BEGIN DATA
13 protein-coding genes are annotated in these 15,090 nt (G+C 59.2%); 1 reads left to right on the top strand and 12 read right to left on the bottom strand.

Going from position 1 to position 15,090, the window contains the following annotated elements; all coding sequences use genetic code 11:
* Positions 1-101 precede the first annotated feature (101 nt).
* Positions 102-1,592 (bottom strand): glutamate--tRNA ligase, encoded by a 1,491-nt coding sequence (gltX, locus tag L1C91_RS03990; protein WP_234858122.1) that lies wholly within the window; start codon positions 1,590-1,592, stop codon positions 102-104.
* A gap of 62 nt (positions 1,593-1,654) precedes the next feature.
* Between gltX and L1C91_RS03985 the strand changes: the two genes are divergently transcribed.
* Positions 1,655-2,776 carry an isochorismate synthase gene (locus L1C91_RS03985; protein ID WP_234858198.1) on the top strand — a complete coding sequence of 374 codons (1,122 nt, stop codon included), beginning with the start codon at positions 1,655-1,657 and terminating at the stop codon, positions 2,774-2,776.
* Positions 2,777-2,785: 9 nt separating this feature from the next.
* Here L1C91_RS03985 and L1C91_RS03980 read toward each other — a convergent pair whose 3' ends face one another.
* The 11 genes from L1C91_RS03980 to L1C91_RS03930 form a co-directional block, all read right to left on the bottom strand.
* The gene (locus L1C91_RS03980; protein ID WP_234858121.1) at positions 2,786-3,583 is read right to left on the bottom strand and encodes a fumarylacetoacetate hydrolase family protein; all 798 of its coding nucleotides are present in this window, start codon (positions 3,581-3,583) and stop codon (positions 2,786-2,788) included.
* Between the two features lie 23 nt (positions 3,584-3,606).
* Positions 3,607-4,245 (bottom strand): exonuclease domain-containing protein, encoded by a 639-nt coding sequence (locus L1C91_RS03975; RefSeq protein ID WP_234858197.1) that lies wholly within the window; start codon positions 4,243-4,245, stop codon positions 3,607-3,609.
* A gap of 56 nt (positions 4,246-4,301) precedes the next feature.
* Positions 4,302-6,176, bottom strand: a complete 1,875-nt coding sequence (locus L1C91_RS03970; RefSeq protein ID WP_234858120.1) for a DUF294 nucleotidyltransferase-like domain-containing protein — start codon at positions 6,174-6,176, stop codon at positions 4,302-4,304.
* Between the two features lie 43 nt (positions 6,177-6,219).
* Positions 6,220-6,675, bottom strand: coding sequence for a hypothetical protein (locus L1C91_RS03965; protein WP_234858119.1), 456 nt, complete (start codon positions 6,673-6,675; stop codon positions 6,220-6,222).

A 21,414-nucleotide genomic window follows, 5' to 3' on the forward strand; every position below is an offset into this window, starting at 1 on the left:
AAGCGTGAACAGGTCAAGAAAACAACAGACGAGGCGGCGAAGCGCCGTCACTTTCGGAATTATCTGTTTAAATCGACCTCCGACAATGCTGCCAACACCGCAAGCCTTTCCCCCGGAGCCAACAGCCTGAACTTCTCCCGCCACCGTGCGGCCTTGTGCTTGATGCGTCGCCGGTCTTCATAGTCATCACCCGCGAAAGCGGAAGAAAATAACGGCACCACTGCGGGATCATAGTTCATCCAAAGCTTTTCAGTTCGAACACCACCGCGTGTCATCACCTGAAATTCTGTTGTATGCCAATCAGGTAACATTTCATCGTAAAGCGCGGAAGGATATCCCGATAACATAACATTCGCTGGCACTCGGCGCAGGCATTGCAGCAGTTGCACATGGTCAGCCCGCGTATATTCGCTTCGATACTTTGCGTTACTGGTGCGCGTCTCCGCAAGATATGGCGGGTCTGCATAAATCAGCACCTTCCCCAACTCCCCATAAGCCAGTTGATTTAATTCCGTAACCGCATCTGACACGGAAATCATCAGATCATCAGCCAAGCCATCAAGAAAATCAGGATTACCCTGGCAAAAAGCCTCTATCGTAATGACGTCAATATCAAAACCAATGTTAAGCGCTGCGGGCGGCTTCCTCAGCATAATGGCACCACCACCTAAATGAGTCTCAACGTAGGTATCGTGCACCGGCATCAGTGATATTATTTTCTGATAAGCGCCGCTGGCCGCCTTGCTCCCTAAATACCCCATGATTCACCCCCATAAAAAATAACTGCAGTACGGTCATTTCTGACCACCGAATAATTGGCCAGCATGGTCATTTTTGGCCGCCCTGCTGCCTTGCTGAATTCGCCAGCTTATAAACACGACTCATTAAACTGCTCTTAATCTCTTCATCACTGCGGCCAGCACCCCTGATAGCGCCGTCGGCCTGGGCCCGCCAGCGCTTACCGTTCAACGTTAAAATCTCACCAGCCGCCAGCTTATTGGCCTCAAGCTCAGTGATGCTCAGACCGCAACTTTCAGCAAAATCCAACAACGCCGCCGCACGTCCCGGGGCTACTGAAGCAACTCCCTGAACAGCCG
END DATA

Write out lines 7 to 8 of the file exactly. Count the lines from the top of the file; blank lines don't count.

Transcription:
* Positions 1,655-2,776 carry an isochorismate synthase gene (locus L1C91_RS03985; protein ID WP_234858198.1) on the top strand — a complete coding sequence of 374 codons (1,122 nt, stop codon included), beginning with the start codon at positions 1,655-1,657 and terminating at the stop codon, positions 2,774-2,776.
* Positions 2,777-2,785: 9 nt separating this feature from the next.